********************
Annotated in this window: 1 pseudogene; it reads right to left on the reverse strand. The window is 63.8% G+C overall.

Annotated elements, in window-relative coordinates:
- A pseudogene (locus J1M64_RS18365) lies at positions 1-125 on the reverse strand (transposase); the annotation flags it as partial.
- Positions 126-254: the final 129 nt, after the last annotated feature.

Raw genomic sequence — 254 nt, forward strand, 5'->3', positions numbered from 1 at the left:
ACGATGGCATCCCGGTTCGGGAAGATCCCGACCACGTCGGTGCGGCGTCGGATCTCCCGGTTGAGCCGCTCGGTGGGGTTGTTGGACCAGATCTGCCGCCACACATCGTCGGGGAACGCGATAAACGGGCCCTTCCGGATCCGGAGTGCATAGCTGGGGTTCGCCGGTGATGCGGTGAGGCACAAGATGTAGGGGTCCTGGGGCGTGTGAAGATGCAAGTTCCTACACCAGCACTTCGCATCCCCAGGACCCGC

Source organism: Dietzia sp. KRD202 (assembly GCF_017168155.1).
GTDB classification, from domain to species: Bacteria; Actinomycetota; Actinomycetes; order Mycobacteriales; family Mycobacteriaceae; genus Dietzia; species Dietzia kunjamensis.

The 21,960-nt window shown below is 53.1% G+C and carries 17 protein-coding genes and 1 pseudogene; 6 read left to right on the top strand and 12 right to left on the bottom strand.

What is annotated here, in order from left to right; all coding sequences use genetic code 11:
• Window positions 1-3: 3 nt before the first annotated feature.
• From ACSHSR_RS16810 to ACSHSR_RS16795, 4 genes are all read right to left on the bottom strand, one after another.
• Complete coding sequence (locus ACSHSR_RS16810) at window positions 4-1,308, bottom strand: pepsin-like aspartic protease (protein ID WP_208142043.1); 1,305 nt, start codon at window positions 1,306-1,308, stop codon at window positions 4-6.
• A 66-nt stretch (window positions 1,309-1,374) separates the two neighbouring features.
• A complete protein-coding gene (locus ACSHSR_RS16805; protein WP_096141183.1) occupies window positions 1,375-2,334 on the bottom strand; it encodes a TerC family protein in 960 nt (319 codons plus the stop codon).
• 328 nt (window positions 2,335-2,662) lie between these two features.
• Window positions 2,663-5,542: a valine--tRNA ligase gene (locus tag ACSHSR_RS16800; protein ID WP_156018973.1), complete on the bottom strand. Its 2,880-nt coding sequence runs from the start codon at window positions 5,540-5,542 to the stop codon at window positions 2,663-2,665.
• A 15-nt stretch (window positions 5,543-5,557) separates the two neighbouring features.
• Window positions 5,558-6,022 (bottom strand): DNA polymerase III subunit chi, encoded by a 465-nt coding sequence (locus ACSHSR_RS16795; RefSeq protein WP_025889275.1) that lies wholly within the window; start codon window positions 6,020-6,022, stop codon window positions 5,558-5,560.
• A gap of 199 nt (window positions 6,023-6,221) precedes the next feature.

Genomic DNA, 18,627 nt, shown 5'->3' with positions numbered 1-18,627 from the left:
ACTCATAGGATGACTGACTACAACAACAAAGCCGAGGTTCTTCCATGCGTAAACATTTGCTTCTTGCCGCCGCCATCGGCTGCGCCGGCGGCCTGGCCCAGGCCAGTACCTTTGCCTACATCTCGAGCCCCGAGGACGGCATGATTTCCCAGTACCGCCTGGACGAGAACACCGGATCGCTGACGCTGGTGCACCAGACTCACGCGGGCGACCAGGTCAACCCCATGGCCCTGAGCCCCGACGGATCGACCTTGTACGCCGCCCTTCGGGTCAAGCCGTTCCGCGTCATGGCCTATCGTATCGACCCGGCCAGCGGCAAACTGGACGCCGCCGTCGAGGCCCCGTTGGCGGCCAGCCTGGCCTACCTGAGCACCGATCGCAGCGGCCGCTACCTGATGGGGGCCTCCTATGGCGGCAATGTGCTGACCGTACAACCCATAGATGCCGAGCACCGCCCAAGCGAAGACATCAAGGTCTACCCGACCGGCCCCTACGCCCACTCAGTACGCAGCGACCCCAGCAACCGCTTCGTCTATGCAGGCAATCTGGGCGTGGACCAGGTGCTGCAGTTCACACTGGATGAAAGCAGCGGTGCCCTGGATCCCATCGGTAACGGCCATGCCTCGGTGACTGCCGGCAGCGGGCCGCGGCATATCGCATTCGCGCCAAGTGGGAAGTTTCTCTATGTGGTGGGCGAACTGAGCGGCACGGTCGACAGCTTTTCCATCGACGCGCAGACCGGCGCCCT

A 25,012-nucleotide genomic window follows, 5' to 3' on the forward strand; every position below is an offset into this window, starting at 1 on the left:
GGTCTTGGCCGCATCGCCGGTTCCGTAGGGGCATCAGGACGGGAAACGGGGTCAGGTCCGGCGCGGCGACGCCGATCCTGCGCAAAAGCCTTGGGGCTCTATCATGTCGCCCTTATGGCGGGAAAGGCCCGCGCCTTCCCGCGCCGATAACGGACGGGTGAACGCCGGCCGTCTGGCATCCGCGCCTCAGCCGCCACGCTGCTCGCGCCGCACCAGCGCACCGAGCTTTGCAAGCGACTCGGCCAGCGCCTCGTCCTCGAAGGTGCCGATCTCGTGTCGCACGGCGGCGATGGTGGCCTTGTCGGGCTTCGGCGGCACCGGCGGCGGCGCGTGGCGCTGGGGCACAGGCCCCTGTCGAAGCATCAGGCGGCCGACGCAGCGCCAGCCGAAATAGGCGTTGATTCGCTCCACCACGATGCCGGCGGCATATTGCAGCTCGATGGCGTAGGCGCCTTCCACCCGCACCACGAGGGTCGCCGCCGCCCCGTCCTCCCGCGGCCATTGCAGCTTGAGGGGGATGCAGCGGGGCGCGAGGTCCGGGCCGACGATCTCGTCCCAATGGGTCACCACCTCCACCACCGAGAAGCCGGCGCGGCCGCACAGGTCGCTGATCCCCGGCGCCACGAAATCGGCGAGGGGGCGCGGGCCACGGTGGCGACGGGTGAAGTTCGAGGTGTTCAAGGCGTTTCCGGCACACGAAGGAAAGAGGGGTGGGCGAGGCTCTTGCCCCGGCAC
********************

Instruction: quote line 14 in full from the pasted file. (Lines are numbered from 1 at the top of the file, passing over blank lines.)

• A 66-nt stretch (window positions 1,309-1,374) separates the two neighbouring features.